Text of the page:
Philip Morris International Inc. (NYSE: PM)


A class action has been commenced on behalf of purchasers of Philip Morris International Inc. (NYSE: PM) common stock between July 26, 2016 to December 20, 2017 (the “Class Period”) in the U.S. District Court for the District of New Jersey.

The complaint charges Philip Morris and certain of its officers with violations of the Securities Exchange Act of 1934. Philip Morris, through its subsidiaries, manufactures and sells cigarettes and other tobacco and nicotine-containing products.

Philip Morris is currently developing a portfolio of Reduced-Risk Products (“RRP”), which do not burn tobacco and produce significantly lower levels of harmful or potentially harmful compounds found in smoke. Philip Morris has four RRP platforms in development, including a platform that uses a precisely controlled heating device that it is to be commercialized under the iQOS brand name, into which a specially designed and proprietary consumable tobacco product is inserted and heated to generate an aerosol.

The complaint alleges that throughout the Class Period, defendants made false and misleading statements and/or failed to disclose adverse information regarding Philip Morris’s business and prospects, including that there were irregularities in the clinical experiments that underpinned Philip Morris’s application to the FDA for approval of its iQOS smoking device. As a result of defendants’ false statements and/or omissions during the Class Period, the prices of Philip Morris securities were artificially inflated, with its stock trading at more than $120 per share.

Then on December 20, 2017, Reuters published an article regarding Philip Morris’s e-cigarette experiments, which stated that “[f]ormer employees and contractors [of Philip Morris] have detailed irregularities in the clinical experiments that underpin [its] application to the FDA for approval of its iQOS smoking device.” According to the article, Reuters found problems with “some of the researchers and sites contracted to carry out th[e] experiments” and “irregularities during interviews with some of the principal investigators contracted to conduct the trials for the company.” These irregularities included, among other things, one investigator who admitted to knowing “nothing about tobacco” and another who submitted “urine samples that exceeded what a human being is capable of . . . and then initially refused to acknowledge there was a problem.” Reuters’ reporting identified shortcomings in both the training and professionalism of some of the lead investigators and their knowledge of the study results, and a panel of experts recommended that the FDA “should carefully review its [previous] audits [of the trial sites used by Philip Morris] and possibly expand them.” On this news, the price of Philip Morris shares fell $3.75 per share, or more than 3%, to close at $104.37 per share on December 20, 2017.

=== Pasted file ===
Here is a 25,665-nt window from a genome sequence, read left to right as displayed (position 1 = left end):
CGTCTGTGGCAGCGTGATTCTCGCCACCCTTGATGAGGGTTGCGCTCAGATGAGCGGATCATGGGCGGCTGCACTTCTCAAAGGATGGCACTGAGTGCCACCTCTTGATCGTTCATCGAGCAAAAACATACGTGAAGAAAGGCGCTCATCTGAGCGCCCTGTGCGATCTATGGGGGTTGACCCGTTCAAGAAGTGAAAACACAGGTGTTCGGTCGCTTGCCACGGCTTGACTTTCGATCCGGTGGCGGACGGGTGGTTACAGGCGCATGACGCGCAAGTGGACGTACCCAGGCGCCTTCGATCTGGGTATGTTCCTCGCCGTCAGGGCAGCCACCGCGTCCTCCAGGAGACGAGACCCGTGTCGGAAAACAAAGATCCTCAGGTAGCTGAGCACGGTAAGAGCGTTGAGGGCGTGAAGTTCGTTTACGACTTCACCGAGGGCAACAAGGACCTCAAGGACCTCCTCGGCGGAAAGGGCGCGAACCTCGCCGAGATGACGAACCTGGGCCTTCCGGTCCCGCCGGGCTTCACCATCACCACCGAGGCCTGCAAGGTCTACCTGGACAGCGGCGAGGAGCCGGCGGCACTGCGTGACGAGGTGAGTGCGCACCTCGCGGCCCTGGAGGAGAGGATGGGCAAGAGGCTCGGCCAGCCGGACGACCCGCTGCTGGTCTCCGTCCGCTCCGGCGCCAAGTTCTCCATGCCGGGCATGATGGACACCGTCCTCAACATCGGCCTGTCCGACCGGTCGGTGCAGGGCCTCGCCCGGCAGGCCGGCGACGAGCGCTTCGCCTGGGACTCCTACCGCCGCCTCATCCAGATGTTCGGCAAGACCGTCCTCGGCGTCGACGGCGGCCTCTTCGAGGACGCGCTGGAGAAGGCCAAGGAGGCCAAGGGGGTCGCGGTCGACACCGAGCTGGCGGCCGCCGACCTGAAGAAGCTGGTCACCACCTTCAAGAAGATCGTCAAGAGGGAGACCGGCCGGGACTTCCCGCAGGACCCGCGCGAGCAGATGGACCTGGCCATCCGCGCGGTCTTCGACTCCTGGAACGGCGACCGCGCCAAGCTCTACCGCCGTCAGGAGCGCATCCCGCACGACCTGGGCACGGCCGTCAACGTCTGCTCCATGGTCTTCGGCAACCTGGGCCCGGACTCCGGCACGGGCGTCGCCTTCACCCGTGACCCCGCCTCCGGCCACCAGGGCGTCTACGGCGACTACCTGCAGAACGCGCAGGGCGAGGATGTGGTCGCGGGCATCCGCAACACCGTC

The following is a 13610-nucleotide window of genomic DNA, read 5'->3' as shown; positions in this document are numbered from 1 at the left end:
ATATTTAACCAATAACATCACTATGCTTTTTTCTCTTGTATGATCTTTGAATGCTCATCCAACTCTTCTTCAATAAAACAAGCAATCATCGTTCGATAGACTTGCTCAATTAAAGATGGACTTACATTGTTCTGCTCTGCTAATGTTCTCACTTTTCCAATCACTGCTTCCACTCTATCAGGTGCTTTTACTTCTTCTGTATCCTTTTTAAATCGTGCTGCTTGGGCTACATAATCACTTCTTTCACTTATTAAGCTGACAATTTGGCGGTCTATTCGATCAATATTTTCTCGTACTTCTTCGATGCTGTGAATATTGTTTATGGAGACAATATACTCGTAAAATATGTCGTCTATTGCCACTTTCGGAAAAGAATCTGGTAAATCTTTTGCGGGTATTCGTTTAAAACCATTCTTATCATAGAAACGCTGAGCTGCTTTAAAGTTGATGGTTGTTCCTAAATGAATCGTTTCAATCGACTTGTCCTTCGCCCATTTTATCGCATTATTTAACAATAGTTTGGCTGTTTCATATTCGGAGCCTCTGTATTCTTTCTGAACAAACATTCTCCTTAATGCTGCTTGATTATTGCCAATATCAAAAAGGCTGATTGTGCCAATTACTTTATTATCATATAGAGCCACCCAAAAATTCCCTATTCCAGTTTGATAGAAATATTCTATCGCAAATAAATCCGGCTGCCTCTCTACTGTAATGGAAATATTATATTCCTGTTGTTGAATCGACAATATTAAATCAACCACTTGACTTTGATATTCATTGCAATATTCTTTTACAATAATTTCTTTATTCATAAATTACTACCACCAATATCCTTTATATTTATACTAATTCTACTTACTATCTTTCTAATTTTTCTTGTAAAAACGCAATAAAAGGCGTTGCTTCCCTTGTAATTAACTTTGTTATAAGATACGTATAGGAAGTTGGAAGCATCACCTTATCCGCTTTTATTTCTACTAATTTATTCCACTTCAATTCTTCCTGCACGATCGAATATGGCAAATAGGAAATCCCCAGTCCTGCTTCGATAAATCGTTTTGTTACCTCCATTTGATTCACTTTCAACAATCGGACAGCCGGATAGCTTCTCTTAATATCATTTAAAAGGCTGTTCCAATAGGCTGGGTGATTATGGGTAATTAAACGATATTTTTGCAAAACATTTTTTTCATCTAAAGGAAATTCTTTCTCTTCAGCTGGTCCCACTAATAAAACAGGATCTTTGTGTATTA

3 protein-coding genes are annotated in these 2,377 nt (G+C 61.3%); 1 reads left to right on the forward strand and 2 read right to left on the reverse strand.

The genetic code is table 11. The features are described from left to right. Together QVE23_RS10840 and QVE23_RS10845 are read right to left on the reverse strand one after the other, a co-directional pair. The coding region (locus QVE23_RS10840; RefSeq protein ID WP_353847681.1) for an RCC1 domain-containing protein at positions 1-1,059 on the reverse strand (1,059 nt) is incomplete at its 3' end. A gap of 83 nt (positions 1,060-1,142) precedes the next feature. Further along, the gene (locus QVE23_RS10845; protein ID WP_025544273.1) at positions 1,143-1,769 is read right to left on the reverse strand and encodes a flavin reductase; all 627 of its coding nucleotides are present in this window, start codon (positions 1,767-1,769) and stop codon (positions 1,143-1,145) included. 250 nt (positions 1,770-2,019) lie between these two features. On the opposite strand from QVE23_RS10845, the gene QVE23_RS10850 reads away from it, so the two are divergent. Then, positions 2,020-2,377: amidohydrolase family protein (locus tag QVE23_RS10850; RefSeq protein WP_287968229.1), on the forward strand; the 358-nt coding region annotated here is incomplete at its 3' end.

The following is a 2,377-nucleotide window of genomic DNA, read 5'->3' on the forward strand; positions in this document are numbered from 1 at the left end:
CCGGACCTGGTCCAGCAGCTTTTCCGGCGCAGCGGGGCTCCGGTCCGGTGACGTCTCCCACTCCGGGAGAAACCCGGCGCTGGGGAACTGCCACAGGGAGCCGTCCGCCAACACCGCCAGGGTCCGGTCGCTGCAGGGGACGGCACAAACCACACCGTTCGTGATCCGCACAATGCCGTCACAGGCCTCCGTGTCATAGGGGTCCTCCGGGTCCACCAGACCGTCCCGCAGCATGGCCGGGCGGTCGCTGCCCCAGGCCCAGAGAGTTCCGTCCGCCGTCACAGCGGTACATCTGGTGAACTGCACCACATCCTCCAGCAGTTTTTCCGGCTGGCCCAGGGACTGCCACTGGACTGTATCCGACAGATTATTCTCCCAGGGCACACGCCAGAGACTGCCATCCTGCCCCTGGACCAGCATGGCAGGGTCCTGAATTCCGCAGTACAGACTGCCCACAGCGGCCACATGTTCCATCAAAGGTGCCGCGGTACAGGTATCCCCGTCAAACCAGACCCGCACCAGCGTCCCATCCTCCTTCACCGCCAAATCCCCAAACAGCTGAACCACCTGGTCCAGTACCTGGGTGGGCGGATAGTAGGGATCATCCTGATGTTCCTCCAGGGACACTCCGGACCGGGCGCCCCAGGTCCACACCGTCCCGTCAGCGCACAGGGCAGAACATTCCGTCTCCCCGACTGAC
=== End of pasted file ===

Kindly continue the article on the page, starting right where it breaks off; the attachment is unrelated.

If you are a current shareholder and purchased stock between July 26, 2016 to December 20, 2017, and would like to discuss your options of exercising your rights as a shareholder, please contact us.

Please submit the following information so we can determine if you qualify for the suit. If you don't know all the specific details, partial information is also acceptable.

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